Attorney General Carl Bethel said yesterday that a draft campaign finance bill proposes the declaration of any campaign donation exceeding $1,000.
“Any donation over $1,000 will have to be declared and it will have to be audited,” Bethel told The Nassau Guardian.
“Every individual campaign and political party campaign will have to have a finance officer who keeps and maintains financial records.”
Bethel said the declarations would not be “publicly available”.
He said candidates would have to declare to a parliamentary commissioner and be audited by an independent auditor.
“And so, at the end of the campaign, a clear statement of who gave what to that campaign will be available,” Bethel said.
“[I]t must be given to the commissioner and if required for the purpose of any legal proceeding to see whether or not money is paid or given to a politician in campaign donations or otherwise. We’ll have a clear record of what that candidate declared within a campaign donation.”
Bethel said that he “personally” reviewed and revised a draft bill from 2010 and “cut it down” before sending it to draftspersons.
“I removed provisions in the previous draft, which called for the public financing of election campaigns, restricted it to political parties registered under the Parliamentary Elections Act and candidates to be registered under that act,” he said.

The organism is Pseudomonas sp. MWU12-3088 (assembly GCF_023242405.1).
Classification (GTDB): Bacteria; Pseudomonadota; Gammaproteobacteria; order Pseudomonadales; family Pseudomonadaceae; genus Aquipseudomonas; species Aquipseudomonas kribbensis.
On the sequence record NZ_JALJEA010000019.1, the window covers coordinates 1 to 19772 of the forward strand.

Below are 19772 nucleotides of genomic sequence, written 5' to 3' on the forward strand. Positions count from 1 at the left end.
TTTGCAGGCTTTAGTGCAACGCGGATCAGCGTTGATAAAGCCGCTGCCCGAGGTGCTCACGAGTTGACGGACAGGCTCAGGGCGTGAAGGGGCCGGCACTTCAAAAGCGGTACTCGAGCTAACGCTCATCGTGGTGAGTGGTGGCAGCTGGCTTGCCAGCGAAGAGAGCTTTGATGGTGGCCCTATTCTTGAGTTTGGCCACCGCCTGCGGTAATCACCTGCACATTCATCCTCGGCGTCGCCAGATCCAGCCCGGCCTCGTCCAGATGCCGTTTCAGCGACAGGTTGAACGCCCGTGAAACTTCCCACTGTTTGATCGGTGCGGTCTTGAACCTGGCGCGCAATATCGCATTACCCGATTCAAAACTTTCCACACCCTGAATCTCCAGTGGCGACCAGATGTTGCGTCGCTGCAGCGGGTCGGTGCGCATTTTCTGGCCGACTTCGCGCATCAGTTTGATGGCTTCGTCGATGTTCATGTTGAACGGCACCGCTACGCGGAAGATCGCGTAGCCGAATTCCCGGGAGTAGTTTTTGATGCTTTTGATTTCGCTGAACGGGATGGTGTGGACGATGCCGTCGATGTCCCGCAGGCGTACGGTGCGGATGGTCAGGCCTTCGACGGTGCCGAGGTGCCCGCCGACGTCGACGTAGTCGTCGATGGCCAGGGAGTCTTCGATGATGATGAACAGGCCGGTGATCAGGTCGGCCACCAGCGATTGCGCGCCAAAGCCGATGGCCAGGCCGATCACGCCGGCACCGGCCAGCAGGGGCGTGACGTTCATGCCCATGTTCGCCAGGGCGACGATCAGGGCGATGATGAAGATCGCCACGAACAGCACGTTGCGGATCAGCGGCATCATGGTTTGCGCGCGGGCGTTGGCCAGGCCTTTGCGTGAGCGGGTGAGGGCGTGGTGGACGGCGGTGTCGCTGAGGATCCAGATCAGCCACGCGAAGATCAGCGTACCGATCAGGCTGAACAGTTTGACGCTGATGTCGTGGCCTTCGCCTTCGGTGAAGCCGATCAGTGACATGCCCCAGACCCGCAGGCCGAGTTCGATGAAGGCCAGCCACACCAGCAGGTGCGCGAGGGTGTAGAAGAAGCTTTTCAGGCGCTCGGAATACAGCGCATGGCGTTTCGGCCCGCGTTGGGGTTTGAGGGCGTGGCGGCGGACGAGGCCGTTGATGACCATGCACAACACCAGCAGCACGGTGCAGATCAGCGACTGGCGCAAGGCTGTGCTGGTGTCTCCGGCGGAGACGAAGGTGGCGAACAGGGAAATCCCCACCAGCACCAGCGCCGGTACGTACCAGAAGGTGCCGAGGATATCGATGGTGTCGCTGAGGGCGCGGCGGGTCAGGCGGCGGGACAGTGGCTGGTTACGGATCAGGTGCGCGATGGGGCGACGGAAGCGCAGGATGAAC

“And its operations will be strictly limiting the amount of cash or kind donations. When I say cash or kind, one may donate to a campaign by rendering services, lending a campaign bus or truck, whatever. [S]o, cash or kind donations may be made to any individual candidate or to any party registered under the Parliamentary Elections Act.”
Bethel said that campaign finance legislation is a “priority” for the Office of the Attorney General.
He said the Minnis administration hopes to enact the legislation ahead of the next election.
On the 2017 election campaign trail, Free National Movement Leader Dr. Hubert Minnis promised that, if elected, his government would bring legislation to regulate campaign financing.
Minnis said the legislation will be implemented before the end of this term.
The matter has been a longstanding issue.
Ahead of the last election, there were allegations that Canadian fashion mogul Peter Nygard provided millions of dollars to help the Progressive Liberal Party win the election in 2012 and claims that Nygard’s Lyford Cay neighbor, Louis Bacon, indirectly funded the Free National Movement in an effort to destabilize the Christie administration.
Following the 2012 election, the Organization of American States (OAS) recommended that the government implement a framework for financing political parties.
The OAS team also recommended that the government prohibit anonymous donations or international donors from giving money to campaigns and create a mechanism to oversee the flow of money within campaigns.
Despite repeated pronouncements that his administration would address the issue of money in elections, former Prime Minister Perry Christie never did.
In 1980, the then-Pindling administration drafted a bill to govern money in politics.
The bill, however, never made it off the shelf.